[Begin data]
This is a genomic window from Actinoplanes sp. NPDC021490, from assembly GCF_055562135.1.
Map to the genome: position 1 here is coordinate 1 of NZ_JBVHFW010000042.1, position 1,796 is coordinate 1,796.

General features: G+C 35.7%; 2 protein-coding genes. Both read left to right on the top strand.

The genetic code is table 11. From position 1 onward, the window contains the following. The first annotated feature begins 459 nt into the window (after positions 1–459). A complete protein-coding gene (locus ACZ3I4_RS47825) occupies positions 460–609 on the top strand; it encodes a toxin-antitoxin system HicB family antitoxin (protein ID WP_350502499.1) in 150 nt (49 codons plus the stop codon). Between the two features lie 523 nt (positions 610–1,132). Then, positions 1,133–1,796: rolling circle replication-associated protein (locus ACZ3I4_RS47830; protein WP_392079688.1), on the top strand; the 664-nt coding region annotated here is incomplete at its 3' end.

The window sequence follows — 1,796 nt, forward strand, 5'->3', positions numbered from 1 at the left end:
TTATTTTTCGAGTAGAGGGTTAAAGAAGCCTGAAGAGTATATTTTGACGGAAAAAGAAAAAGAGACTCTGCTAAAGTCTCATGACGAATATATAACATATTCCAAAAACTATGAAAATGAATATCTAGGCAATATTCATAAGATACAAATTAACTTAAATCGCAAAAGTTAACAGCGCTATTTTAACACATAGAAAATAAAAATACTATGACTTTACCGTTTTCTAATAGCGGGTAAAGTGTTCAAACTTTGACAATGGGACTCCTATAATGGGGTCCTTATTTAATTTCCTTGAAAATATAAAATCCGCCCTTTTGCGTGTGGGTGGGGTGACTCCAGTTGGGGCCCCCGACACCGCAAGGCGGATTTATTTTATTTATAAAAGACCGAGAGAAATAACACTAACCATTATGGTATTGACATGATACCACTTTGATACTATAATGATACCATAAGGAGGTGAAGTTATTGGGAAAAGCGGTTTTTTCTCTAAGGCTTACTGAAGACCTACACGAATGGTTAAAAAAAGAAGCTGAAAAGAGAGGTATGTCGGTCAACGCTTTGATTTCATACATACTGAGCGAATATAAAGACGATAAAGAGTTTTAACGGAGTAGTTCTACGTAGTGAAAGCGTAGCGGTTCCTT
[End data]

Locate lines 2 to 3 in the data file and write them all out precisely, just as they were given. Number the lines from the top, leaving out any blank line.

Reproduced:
Map to the genome: position 1 here is coordinate 1 of NZ_JBVHFW010000042.1, position 1,796 is coordinate 1,796.

General features: G+C 35.7%; 2 protein-coding genes. Both read left to right on the top strand.